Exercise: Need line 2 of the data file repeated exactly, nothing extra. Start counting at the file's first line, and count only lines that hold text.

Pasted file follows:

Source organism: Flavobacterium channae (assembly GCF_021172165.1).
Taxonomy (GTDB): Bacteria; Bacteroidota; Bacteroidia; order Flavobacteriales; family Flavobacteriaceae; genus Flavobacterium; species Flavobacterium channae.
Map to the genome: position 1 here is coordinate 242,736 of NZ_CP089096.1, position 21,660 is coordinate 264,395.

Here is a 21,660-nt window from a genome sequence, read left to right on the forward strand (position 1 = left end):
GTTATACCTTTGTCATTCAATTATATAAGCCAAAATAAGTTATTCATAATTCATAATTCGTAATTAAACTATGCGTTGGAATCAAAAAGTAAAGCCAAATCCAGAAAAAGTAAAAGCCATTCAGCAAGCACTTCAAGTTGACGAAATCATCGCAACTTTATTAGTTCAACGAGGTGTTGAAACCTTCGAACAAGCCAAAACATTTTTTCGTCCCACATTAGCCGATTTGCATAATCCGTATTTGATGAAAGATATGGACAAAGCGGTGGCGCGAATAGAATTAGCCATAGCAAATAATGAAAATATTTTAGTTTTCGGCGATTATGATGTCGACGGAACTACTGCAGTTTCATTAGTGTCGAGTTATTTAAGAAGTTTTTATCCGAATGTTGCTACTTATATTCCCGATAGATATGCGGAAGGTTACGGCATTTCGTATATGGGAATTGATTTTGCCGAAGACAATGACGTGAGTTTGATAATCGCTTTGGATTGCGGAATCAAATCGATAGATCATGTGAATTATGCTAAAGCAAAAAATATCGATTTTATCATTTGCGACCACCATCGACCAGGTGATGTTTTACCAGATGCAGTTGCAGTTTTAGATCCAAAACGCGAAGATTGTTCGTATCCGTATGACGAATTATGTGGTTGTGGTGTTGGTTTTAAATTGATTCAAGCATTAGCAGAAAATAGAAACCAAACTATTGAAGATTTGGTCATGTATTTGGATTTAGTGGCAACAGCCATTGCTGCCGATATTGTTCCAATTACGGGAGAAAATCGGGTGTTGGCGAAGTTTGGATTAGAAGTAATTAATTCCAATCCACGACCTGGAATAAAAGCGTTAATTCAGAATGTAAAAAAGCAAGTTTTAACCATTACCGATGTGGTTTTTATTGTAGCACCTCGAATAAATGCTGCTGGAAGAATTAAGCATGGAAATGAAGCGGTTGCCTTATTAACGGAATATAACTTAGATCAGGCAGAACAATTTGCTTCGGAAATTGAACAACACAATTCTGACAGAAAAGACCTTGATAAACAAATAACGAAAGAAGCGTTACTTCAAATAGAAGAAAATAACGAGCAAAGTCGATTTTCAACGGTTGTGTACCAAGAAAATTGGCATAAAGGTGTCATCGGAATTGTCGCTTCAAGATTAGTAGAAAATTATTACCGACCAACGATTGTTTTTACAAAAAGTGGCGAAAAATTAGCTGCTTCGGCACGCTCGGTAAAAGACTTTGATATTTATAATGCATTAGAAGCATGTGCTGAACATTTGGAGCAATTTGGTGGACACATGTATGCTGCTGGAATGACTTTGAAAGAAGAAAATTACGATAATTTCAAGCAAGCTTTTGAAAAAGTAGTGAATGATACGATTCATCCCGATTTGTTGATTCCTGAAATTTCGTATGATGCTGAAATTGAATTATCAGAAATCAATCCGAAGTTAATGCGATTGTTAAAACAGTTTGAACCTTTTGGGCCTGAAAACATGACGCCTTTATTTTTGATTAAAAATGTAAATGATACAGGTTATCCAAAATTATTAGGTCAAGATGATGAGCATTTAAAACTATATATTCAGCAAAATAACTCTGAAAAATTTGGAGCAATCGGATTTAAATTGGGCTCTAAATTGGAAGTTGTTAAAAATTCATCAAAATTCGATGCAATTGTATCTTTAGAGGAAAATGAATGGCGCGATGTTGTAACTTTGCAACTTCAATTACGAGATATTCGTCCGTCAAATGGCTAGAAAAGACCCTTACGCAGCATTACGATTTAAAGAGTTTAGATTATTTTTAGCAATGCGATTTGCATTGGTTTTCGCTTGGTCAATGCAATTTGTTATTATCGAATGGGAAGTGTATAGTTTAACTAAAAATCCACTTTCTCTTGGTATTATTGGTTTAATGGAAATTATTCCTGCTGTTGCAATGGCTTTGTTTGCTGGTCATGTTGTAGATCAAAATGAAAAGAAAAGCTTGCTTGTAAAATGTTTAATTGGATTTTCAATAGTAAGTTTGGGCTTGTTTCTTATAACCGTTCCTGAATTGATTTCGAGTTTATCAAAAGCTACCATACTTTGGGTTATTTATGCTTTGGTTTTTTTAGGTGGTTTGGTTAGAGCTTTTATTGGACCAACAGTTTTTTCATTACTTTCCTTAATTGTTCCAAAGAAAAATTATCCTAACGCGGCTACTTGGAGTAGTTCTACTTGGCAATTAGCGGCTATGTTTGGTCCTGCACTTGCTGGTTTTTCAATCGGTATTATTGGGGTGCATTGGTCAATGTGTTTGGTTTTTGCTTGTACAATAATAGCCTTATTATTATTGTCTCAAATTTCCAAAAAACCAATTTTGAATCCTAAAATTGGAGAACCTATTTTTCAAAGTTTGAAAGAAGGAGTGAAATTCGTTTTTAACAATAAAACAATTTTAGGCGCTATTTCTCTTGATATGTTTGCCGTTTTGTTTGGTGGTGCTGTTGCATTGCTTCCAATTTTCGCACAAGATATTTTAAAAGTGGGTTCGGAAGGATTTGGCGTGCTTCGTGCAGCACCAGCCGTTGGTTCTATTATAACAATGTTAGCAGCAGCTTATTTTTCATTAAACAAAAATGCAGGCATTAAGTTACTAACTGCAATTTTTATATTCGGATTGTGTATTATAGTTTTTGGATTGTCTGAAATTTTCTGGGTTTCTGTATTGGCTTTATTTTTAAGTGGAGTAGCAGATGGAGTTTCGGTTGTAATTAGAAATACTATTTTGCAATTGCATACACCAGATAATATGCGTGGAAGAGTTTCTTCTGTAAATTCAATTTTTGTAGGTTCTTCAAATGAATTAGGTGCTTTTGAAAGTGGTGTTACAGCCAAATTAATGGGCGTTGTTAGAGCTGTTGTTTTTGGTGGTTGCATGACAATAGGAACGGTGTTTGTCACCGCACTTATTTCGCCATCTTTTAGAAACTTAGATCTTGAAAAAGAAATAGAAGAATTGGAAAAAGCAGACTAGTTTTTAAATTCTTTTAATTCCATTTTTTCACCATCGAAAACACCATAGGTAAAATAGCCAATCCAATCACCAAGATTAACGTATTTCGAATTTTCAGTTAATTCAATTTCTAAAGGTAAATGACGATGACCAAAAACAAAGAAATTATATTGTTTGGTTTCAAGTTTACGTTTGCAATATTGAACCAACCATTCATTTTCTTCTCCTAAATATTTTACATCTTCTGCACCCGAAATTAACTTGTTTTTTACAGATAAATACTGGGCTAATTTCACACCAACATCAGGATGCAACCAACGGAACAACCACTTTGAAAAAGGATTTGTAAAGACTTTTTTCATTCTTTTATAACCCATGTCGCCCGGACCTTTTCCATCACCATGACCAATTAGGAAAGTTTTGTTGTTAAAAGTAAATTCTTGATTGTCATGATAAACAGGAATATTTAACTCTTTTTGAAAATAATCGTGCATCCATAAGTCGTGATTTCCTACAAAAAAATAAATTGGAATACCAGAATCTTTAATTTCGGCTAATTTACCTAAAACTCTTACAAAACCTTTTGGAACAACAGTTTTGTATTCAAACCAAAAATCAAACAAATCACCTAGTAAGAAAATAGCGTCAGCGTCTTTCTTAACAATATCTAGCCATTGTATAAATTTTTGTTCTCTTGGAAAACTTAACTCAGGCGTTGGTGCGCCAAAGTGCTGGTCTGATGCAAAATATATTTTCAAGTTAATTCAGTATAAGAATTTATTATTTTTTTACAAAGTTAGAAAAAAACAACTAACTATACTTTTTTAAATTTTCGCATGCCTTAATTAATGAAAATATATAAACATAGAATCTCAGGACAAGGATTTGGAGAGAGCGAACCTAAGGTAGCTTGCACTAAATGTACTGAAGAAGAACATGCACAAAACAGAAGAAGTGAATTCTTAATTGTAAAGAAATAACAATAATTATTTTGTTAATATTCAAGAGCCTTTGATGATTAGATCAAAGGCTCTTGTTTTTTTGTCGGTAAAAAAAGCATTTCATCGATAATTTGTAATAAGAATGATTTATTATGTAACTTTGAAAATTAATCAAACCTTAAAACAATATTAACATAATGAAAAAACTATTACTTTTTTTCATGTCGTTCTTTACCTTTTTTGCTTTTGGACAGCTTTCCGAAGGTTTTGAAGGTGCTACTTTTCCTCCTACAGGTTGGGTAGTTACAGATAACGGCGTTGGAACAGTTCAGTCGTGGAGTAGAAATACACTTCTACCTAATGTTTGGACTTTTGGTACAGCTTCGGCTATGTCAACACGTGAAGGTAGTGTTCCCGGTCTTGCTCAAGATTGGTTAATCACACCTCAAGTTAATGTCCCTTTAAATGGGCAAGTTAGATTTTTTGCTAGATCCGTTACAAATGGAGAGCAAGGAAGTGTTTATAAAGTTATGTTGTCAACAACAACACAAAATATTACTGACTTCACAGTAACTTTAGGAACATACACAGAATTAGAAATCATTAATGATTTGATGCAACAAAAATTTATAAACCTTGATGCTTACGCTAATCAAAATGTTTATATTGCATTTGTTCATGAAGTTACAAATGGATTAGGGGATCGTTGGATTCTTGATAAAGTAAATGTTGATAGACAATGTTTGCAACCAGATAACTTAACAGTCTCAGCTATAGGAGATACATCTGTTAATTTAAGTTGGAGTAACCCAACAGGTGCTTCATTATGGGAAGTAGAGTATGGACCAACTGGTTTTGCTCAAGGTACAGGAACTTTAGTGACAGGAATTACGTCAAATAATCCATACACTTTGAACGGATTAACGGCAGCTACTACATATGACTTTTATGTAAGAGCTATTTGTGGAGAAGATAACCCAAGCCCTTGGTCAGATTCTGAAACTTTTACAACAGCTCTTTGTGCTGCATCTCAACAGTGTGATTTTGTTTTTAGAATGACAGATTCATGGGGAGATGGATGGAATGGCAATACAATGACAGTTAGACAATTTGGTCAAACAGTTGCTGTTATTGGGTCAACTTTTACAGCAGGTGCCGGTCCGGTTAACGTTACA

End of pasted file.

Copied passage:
Taxonomy (GTDB): Bacteria; Bacteroidota; Bacteroidia; order Flavobacteriales; family Flavobacteriaceae; genus Flavobacterium; species Flavobacterium channae.